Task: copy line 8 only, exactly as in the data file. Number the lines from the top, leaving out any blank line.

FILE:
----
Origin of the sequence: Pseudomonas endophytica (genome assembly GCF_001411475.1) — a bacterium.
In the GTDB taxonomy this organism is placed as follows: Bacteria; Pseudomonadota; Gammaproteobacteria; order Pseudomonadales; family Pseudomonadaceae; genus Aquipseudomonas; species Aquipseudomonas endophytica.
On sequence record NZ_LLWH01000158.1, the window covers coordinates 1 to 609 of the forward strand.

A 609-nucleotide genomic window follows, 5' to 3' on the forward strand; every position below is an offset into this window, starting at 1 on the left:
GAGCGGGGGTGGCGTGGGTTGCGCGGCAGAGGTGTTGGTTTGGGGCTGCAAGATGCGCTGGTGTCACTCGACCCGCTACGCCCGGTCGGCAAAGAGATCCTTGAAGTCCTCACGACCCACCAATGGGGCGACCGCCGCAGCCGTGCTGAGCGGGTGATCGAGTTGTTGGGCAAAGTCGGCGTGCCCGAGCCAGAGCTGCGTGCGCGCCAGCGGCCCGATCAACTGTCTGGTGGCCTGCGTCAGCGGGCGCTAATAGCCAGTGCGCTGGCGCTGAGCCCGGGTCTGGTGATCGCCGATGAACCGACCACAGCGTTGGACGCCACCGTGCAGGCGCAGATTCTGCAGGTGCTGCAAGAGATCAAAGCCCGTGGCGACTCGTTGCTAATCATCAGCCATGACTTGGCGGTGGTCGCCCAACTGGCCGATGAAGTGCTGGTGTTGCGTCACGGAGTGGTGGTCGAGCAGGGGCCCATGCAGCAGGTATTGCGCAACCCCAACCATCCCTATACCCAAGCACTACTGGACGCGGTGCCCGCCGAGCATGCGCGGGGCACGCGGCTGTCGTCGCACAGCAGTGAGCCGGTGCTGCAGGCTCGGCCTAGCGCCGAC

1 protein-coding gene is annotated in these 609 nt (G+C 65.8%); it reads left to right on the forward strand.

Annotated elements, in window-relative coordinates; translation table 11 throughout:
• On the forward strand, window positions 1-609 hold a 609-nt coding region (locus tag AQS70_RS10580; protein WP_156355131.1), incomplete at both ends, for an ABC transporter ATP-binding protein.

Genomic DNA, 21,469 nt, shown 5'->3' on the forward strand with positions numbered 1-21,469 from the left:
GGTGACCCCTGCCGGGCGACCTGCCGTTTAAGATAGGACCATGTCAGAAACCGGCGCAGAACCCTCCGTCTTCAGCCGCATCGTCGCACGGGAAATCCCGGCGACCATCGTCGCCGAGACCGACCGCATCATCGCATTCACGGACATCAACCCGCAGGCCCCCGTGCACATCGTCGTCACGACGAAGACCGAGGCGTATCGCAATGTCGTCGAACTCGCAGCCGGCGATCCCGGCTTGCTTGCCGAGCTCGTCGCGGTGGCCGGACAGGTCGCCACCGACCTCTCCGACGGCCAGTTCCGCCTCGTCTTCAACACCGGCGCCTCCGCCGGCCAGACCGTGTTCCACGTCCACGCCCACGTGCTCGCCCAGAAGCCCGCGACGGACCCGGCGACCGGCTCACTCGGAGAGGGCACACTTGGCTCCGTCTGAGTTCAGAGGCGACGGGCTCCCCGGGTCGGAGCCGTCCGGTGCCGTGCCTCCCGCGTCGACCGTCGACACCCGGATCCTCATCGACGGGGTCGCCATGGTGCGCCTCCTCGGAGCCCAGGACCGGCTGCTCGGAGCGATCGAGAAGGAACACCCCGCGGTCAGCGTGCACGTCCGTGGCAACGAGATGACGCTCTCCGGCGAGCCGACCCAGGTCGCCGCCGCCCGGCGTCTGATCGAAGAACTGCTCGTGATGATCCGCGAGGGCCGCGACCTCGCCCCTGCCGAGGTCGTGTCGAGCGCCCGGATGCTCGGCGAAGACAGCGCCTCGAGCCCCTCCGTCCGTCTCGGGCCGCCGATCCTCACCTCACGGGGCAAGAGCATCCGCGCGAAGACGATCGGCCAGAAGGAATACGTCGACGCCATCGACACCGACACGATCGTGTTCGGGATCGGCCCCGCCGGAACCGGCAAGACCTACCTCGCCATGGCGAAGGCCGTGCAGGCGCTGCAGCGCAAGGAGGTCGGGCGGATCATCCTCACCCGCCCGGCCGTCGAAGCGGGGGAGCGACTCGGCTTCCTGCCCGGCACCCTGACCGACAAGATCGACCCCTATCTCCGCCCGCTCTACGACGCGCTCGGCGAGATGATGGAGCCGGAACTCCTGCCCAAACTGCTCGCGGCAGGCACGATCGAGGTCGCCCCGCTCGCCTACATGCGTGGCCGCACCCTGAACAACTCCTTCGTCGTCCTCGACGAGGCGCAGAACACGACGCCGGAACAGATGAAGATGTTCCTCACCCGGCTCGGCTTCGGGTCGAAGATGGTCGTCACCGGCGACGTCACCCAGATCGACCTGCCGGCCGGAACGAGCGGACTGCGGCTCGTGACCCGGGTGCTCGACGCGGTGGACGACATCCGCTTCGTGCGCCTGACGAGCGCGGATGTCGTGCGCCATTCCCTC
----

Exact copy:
• On the forward strand, window positions 1-609 hold a 609-nt coding region (locus tag AQS70_RS10580; protein WP_156355131.1), incomplete at both ends, for an ABC transporter ATP-binding protein.